Simultaneously he was involved in many community organizations. He was active in the Methodist church, a board member of the University of Illinois YMCA, served as president of the Urbana Rotary International organization, and was a Paul Harris fellow.
In 1969 Salisbury became associate dean and director of the Illinois Agricultural Experiment Station, a position he held until his retirement in 1978. During those nine years Salisbury continued to publish research. In addition, he became more interested in and deeply concerned about the efficiency of the agricultural experiment stations in the United States and the effectiveness of the Cooperative Extension Service in delivering timely information to the needy anywhere. He despised excessive bureaucracy, with its effect on decreasing the efficiency of research and distribution of the results. The important goal was to feed the hungry, wherever they were.
As he viewed advances in the technology capable of manipulating the reproductive process in animals, he became increasingly concerned with Homo sapiens having the moral wisdom and courage to control or withhold application of this technology to our own species.
FAMILY AND HOBBIES
Salisbury was intensely devoted to his job, his staff, and his students. The older graduate students at Cornell remember the young Professor Salisbury as a brother. All of
us graduate students and our families looked forward to the annual Thanksgiving invitation to share the day with Dorothy and Glenn Salisbury. We gave thanks for our wonderful academic family. At the same time he was a loving personal family man. He was devoted to his wife, Dorothy, and supportive of their children. He took great pride in their achievement. As time passed he joined the ranks of doting grandparents.
He loved the outdoors and the good earth. He was an avid gardener. His garden continued to grow larger during retirement. Salisbury loved to till the soil, plant the tiny seeds, and watch a variety of nourishing vegetables grow, especially if someone else would weed the garden and harvest the abundant supply.
Family camping trips to scientific meetings or to Wisconsin vacationlands were an adventure during rain or sunshine. He enjoyed the serenity—the time to relax away from it all. He enjoyed fishing and the kids reported that the fish enjoyed their Dad, because many of them got away. He refinished furniture, painstakingly scraping off multiple layers of paint that obscured the beautiful wood underneath. He enjoyed cherry wood especially. One refinished cherry table served as the family dinner table for many years.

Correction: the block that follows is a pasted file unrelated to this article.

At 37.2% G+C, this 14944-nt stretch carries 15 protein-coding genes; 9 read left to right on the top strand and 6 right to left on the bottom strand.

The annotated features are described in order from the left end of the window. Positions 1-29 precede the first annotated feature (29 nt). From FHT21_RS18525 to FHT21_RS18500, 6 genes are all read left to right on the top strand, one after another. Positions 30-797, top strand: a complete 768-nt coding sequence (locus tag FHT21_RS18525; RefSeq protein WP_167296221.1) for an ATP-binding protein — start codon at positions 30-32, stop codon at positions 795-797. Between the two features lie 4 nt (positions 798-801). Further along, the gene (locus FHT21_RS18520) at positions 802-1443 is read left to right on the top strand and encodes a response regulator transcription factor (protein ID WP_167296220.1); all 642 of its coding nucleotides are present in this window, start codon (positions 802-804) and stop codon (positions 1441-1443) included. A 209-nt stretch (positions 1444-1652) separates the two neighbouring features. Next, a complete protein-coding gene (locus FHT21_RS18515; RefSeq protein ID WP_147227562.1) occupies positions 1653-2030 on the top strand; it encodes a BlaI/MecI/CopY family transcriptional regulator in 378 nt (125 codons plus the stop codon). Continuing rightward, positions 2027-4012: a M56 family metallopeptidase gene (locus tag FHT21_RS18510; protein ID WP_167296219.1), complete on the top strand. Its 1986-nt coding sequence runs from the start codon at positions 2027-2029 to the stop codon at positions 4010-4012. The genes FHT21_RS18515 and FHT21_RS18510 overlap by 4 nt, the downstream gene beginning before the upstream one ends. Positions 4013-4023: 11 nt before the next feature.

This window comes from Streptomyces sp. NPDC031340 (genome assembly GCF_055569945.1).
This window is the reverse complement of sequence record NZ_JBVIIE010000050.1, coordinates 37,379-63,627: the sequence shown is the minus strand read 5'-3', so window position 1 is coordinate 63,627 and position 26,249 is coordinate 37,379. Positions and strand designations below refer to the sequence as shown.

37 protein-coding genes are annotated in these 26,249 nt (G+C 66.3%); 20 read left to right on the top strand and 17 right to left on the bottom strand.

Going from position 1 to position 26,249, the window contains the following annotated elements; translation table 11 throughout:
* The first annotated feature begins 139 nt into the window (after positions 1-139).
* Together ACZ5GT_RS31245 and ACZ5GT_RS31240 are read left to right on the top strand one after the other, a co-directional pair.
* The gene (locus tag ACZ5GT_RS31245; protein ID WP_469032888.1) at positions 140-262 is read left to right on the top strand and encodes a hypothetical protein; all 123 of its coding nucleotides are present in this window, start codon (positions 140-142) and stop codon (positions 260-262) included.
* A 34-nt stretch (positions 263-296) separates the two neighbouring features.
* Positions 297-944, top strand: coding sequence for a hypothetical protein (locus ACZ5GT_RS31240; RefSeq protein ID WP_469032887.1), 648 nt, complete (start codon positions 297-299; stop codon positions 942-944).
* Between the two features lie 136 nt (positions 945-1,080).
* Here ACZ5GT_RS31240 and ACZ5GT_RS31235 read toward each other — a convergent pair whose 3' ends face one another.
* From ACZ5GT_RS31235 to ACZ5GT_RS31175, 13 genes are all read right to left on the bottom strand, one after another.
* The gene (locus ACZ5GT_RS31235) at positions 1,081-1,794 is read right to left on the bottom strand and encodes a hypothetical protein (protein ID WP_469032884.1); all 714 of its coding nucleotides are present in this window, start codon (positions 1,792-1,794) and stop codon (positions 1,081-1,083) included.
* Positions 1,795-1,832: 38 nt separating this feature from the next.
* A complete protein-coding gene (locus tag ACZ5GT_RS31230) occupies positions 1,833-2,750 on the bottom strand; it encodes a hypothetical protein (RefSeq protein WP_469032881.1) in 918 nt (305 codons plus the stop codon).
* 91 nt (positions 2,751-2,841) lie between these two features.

Salisbury had an insatiable appetite for reading novels as well as scientific publications. He was particularly fond of military history. When he was a young boy, his grandfather had spun tales about service in the Civil War. It is likely that Salisbury was as much interested in the study of soldiers and their leaders as he was in the bloody outcome of battles. He was an astute judge of human beings.
While he was excellent in repairing and building people, he had no hankering for repairing cantankerous equipment or assembling do-it-yourself items. This was a family joke,
likely to the annoyance of Salisbury, who did everything in his professional life as near perfection as possible. His kids reminisced that they had to remind their Dad to read the directions.
In retrospect, Glenn Wade Salisbury combined intellect, vision, and unlimited enthusiasm with integrity, qualities that inspired others. As a result his group was the dominant factor in developing artificial insemination, the most powerful biotechnology for genetic improvement of livestock. He was a builder of people, as he saw the potential of individuals, and nurtured each one to the fullest.
THIS BIOGRAPHY is based on personal reflections as I began graduate work with Glenn Wade Salisbury, on files obtained from the Department of Animal Science at Cornell University, and especially on voluminous files kindly sent to me by his wife, Dorothy Cross Salisbury. Drs. George and Sarah Seidel reviewed the text. Their helpful suggestions are appreciated.
Salisbury, G. W. 1972. Animal reproduction as a base for genetic change in populations. Special Publication No. 24, pp. 73-90. University of Illinois College of Agriculture.
Salisbury, G. W. 1979. Contributions of reproductive geneticists, nutritionists, health scientists and extension specialists in improving dairy-cattle productivity. Special Publication No. 57, pp. 117-127. University of Illinois College of Agriculture.
Salisbury, G. W. 1980a. Research productivity of the state agricultural experiment station system: Measured by scientific publication output. Bulletin No. 762. University of Illinois College of Agriculture.